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Joe, Welcome to the forum. My calculation at 120 V would be about 14.7 but + @ 110 Volts it would be ~17+ or so. IMHO it is not too weird. If the voltage is a bit lower, even 109, then it would be longer. There are some charging losses that make the time longer vs. a straight 14.5 KwH calculation.
 

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Depends on year model.
 

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Yes, 18 hours is in the ballpark if you’re talking about a 2016-2018 Volt, where the kWh Used after fully depleting the battery is ~14.2 kWh.

Approximate charging time can be calculated by dividing the amount of power you need to pull from the wall by the rate you’re pulling it from the wall. Some might say that what you need to pull from the wall (because of charging losses) is ~119% of the kWh Used number.

110 volts x 8 amps = 880 watts per hour from the wall socket. 120 volts x 8 amps = 960 watts.

The Gen 2 window sticker rates the car at 106 MPGe, or 33.7 kWh from the wall for 106 electric miles. At 53 miles/charge, that’s ~16.85 kWh from the wall to fill a fully depleted battery.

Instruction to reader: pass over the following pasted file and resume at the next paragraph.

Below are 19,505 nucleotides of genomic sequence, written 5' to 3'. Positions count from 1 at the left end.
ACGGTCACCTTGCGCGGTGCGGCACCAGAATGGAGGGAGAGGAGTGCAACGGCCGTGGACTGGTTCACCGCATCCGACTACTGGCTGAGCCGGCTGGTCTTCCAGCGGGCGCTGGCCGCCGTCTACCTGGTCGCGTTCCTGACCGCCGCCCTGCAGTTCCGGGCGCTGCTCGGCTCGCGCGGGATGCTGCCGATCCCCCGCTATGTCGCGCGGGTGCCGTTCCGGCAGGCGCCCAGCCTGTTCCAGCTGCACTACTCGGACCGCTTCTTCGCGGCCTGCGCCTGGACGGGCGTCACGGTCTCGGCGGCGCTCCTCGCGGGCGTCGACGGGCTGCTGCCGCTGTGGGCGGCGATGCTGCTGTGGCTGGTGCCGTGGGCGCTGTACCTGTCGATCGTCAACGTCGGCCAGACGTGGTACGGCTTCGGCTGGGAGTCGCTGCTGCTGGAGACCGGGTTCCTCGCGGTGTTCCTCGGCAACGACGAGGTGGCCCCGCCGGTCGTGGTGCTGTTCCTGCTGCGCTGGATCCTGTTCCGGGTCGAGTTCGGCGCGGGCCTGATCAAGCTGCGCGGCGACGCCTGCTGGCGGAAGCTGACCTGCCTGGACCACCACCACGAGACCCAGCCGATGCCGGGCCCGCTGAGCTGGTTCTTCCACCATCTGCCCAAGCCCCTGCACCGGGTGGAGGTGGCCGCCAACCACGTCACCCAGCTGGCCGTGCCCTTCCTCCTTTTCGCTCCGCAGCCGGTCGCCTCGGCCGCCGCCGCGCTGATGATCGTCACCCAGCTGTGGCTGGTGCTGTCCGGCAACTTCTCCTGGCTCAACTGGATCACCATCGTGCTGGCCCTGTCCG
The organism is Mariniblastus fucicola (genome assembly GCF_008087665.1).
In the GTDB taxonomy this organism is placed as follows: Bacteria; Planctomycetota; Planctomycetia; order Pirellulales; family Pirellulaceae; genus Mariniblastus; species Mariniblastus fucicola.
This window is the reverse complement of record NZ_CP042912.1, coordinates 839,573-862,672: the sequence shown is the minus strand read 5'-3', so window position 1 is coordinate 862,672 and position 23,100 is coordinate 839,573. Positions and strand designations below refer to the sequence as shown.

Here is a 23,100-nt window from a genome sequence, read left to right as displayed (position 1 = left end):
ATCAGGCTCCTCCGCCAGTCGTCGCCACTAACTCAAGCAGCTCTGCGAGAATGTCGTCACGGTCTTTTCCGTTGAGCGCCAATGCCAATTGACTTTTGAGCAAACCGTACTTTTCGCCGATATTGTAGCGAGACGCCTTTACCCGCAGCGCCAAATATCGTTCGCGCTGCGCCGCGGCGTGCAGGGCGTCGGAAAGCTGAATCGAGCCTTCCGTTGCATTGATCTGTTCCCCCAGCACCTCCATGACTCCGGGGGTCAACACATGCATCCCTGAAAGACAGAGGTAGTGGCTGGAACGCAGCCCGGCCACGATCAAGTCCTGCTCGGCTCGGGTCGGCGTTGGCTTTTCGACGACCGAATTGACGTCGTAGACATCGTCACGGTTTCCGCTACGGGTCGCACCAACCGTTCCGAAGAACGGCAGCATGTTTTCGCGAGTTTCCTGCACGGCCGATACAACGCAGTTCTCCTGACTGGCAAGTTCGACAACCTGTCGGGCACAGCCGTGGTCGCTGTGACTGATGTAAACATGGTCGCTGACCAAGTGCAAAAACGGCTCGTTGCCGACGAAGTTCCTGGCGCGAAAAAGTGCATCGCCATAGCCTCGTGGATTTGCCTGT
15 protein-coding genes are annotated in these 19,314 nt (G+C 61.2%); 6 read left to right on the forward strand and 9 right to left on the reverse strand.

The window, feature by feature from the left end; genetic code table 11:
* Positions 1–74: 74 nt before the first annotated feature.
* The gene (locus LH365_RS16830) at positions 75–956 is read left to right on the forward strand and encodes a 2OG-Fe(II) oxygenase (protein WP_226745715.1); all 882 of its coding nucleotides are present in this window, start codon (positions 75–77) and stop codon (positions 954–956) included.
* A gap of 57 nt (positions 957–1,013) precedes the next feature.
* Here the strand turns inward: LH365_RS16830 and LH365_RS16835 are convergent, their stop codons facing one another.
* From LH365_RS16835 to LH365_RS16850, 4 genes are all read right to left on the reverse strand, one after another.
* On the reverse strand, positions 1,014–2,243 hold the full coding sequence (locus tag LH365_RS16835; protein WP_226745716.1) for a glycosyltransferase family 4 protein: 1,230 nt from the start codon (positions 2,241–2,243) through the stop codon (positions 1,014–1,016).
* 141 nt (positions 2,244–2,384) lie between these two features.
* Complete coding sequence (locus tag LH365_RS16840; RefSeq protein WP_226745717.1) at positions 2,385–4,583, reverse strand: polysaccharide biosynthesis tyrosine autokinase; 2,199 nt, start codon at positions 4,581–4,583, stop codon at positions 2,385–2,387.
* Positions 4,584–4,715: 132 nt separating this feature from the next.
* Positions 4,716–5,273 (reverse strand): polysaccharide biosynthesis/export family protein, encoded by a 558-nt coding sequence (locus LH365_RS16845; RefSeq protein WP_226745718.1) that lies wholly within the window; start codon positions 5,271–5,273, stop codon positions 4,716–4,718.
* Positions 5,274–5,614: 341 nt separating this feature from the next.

110 Volts/8 amps: 16.85 kWh/0.880 kW = 19.1 hours
120 Volts/8 amps: 16.85 kWh/0.960 kW = 17.6 hours

Charging at 12 amps is faster, if your wiring will handle the heat that might be produced by the higher current. Charging at 220/240 volts is even faster and slightly more efficient than charging at 110/120 volts because of the shorter charging time.
 

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With the optional 7.2 KWH charging for the 2019 Volt charging the volt at that speed will be even
more efficient. Probably for a 14 KWH useful charge only a 1 KWH loss. With our level 2 Clipper Creek HCH 40 are charging losses for our 2016 Volt is about 2 KWH. A full charge shows 16 KWH into the battery.....
 
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